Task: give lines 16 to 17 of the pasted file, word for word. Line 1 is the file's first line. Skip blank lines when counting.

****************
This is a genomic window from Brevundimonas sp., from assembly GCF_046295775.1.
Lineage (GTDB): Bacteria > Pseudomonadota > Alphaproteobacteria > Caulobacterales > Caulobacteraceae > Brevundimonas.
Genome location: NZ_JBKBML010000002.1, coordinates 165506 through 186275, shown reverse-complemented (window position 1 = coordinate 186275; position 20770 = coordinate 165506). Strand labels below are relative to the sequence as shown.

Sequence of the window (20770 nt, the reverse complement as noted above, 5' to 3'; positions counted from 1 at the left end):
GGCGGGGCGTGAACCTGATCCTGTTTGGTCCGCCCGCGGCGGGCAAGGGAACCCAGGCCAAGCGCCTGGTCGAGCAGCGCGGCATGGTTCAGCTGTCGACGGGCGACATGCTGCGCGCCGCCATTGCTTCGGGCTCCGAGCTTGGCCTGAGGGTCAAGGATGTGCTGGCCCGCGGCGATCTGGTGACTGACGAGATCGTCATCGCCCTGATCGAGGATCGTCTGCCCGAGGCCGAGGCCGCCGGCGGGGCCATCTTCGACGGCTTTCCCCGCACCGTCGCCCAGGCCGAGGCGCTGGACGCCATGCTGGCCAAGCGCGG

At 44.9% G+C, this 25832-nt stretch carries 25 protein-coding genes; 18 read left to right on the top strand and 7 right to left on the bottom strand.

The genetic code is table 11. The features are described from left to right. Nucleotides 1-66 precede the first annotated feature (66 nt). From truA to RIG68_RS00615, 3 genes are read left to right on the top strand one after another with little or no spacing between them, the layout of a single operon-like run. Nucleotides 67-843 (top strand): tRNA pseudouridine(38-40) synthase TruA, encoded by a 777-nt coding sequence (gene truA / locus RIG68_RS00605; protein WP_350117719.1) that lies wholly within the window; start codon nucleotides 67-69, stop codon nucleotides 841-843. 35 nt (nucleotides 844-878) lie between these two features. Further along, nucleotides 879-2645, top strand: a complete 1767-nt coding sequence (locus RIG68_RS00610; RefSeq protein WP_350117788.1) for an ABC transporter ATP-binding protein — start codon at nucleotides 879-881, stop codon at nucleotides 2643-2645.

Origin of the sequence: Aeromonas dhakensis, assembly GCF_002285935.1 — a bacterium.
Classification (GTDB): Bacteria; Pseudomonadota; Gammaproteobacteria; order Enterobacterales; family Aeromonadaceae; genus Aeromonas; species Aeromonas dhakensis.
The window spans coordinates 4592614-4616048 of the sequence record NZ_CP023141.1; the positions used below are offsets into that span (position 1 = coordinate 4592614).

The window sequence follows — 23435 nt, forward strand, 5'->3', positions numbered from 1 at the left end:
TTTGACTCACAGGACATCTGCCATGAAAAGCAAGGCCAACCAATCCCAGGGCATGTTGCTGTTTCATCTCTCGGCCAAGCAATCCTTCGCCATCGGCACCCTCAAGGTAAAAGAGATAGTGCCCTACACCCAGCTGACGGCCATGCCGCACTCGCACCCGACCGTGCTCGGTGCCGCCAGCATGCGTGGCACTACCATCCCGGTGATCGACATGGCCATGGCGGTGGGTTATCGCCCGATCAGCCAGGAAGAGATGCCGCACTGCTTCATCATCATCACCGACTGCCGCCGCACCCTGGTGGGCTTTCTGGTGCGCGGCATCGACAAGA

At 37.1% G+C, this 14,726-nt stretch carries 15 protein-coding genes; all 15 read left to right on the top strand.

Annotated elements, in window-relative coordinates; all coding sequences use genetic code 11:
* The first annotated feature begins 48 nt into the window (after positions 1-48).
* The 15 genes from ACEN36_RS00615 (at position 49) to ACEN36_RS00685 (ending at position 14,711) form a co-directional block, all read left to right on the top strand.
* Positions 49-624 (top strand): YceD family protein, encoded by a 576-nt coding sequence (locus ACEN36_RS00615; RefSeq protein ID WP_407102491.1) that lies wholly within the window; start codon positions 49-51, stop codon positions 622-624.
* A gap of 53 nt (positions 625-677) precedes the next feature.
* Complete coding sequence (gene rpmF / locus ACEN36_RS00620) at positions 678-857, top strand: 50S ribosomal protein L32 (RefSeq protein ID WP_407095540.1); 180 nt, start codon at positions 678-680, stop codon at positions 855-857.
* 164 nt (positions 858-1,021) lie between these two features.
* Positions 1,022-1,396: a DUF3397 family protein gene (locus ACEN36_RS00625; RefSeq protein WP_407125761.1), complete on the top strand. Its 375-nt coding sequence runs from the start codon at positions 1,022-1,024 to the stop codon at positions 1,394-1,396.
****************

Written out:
* The 15 genes from ACEN36_RS00615 (at position 49) to ACEN36_RS00685 (ending at position 14,711) form a co-directional block, all read left to right on the top strand.
* Positions 49-624 (top strand): YceD family protein, encoded by a 576-nt coding sequence (locus ACEN36_RS00615; RefSeq protein ID WP_407102491.1) that lies wholly within the window; start codon positions 49-51, stop codon positions 622-624.